Everything About It Is Appealing?

Music Business, POLL

I was sitting in one of my college performance classes, waiting to speak to the professor. As I waited, another student was speaking to him, asking him questions. This student, my peer, was one of the fastest and most precise musicians in the tiny class and he knew it. Yet he was asking our professor for advice-career advice and course of study. Should he study business or performance?

“Well,” said my professor. “Do you know how to play your instrument? Are your auditions and gigs going well?”

The answer was yes.

“Well, you already know how to play.”

Basically, his advice was…why pay thousands of dollars for the college to tell you that you know how to play, when you already do? He advised the student to study music business instead.

I don’t want to disclose who the professor was, but let’s just say that he is no newcomer to the music industry. He was an amazing teacher, but also a world renowned musician.

I knew many students who studied production or marketing related to their performance skills, but continued to get gigs, record, be on TV or film, etc. I also knew students who were studying performance but had already had their own agent, been on TV (for acting especially), or were performing with Grammy award winning acts.

So the question became…exactly what my professor asked. If you’re already signed or booked or the face on the TV…do you need a school to confirm it?

Yet there are performers who became stronger while in school and, upon graduating, really took off.

Many have also found it necessary to have a degree in performance for classical music, even when working on the business side. The knowledge of classical music can outweigh the other experience?

I want to hear from you. Mainly focusing on music, but if you want to have your say as an actor or dancer, etc, that’s fine, too!

I’d love to get your opinion on this poll. Leave a comment here or follow on Twitter and let me know! I hope you don’t mind, I may follow up to quote you for  my final article.

I didn’t even get to wear a gown!

Are you a professional performer? Why or why not? Did you feel it was necessary to earn a certificate or degree in your performance, or did you just go for it?

Especially in this economy, when the price tag of college is in question…and when arts education programs are being tossed left and right…

…what do you think?

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4 thoughts on “Everything About It Is Appealing?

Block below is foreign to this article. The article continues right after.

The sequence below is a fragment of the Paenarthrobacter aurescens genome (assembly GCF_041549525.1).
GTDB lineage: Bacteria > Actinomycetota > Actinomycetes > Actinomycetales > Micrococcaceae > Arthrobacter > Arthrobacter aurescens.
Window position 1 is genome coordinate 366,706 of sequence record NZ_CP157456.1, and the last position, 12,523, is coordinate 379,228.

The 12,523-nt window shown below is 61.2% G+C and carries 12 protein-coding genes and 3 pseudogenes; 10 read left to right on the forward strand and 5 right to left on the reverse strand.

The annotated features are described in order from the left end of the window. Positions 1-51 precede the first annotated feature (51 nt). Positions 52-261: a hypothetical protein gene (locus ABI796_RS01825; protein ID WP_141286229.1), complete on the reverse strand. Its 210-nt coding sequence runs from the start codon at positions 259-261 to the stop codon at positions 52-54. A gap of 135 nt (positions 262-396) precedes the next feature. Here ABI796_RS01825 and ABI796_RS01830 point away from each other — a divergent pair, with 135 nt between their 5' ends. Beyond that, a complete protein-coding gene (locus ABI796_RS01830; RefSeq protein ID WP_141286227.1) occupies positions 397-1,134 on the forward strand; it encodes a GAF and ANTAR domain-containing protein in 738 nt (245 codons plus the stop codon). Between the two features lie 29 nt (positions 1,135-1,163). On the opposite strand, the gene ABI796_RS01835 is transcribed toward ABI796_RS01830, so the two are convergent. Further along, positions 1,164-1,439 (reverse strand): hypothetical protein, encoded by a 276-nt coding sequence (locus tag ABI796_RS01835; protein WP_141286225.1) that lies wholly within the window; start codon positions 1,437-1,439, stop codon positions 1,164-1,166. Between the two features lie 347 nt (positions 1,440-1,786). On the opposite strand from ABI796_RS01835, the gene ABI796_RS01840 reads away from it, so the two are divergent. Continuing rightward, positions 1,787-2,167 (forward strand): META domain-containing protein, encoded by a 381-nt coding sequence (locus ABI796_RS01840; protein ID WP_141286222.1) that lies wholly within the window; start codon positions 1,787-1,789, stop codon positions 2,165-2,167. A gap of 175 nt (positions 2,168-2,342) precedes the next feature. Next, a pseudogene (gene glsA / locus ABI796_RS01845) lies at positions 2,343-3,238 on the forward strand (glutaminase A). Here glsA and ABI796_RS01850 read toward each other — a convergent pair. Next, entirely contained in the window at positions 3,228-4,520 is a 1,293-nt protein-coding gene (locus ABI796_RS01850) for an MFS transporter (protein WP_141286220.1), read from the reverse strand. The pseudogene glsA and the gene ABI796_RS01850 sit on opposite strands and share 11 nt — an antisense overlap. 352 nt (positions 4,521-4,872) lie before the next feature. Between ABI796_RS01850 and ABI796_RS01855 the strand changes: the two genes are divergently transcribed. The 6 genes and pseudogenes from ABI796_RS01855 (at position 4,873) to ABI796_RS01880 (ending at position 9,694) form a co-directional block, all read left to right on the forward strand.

1. I learned on my own, with a little training as a young teen. Just like in my “9-5” job, I do not have a degree, but found a happy niche where I’m paid very well, and rely on common sense solutions and have a remarkable memory, which is an advantage I have even over my educated peers. You are not guaranteed success in either scenario, but you must first define what success is to yourself. As a musician, I’ve landed songs on the Discovery Channel with a 4track recordings and no recording degree, or music degree. It was through attrition. I have been turned down many times, but its finding the right person to hear you at the right time. Sometimes its more about connections than anything else. So, for myself, I never sought to dedicate time to learning any of this in a school format, I just did it. Thats not to say I believe formal training is not good, it may even open up many more doors for someone based on the connections they make while studying. For me though, I’ve defined what my success is, and I keep forging on enjoying everyday of it.

  2. I have zero professional training. For the most part, I’ve gotten by just fine, but there are times in my music career where that knowledge would be helpful. For example, I could write sheet music myself instead of paying someone else to do it. Or I could land gigs as a session guitarist or a cover artist if I only knew how to read music or understand chord structure and variation. But all of that stuff is secondary to my main goal – writing songs. I’ve been writing and performing my own songs for years without any problems – in fact, I sometimes wonder if any formal training would’ve changed my writing style, and I’m not sure that it would’ve been for the better. Music is different from some of the traditional arts (e.g., painting) because there’s a high technical factor to it. It doesn’t matter how much “natural talent” you have, an A chord is an A chord and there’s no way you’d know that unless you learned it, either from a school or from a friend, website, YouTube video, etc. So music education is definitely necessary, whether it’s through a formal institution or through some sort of self-directed study. As Ian said above, some huge benefits to formal education are the connections you make and the things you learn from your peers. This is the sort of thing you can’t get from a YouTube tutorial, the sort of thing that still makes formal academic institutions (whether it’s for music, liberal arts, design, whatever) so valuable in an era where nearly anything you want to know, you can find online.

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